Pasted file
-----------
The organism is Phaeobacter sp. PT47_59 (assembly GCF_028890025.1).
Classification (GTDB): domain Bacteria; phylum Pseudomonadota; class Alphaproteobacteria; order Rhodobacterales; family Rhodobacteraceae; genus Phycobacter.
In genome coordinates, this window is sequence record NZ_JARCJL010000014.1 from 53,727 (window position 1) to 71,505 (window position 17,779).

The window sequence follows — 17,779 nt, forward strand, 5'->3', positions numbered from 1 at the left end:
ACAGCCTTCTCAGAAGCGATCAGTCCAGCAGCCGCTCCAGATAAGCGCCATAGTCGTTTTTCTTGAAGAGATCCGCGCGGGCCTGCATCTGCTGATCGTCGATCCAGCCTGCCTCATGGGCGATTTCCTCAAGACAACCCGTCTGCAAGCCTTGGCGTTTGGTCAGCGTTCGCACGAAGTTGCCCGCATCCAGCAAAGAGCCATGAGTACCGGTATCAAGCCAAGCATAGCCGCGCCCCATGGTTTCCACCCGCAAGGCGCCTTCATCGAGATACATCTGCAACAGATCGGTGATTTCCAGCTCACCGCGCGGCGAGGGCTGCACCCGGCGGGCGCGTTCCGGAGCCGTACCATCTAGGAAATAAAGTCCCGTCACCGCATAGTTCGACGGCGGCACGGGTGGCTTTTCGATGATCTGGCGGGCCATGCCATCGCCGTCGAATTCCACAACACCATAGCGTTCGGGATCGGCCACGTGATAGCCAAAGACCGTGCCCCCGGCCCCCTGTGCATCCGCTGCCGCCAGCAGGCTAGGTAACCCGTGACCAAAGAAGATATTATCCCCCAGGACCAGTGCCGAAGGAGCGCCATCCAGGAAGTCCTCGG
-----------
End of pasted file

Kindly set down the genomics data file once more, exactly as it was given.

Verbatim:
The organism is Phaeobacter sp. PT47_59 (assembly GCF_028890025.1).
Classification (GTDB): domain Bacteria; phylum Pseudomonadota; class Alphaproteobacteria; order Rhodobacterales; family Rhodobacteraceae; genus Phycobacter.
In genome coordinates, this window is sequence record NZ_JARCJL010000014.1 from 53,727 (window position 1) to 71,505 (window position 17,779).

The window sequence follows — 17,779 nt, forward strand, 5'->3', positions numbered from 1 at the left end:
ACAGCCTTCTCAGAAGCGATCAGTCCAGCAGCCGCTCCAGATAAGCGCCATAGTCGTTTTTCTTGAAGAGATCCGCGCGGGCCTGCATCTGCTGATCGTCGATCCAGCCTGCCTCATGGGCGATTTCCTCAAGACAACCCGTCTGCAAGCCTTGGCGTTTGGTCAGCGTTCGCACGAAGTTGCCCGCATCCAGCAAAGAGCCATGAGTACCGGTATCAAGCCAAGCATAGCCGCGCCCCATGGTTTCCACCCGCAAGGCGCCTTCATCGAGATACATCTGCAACAGATCGGTGATTTCCAGCTCACCGCGCGGCGAGGGCTGCACCCGGCGGGCGCGTTCCGGAGCCGTACCATCTAGGAAATAAAGTCCCGTCACCGCATAGTTCGACGGCGGCACGGGTGGCTTTTCGATGATCTGGCGGGCCATGCCATCGCCGTCGAATTCCACAACACCATAGCGTTCGGGATCGGCCACGTGATAGCCAAAGACCGTGCCCCCGGCCCCCTGTGCATCCGCTGCCGCCAGCAGGCTAGGTAACCCGTGACCAAAGAAGATATTATCCCCCAGGACCAGTGCCGAAGGAGCGCCATCCAGGAAGTCCTCGG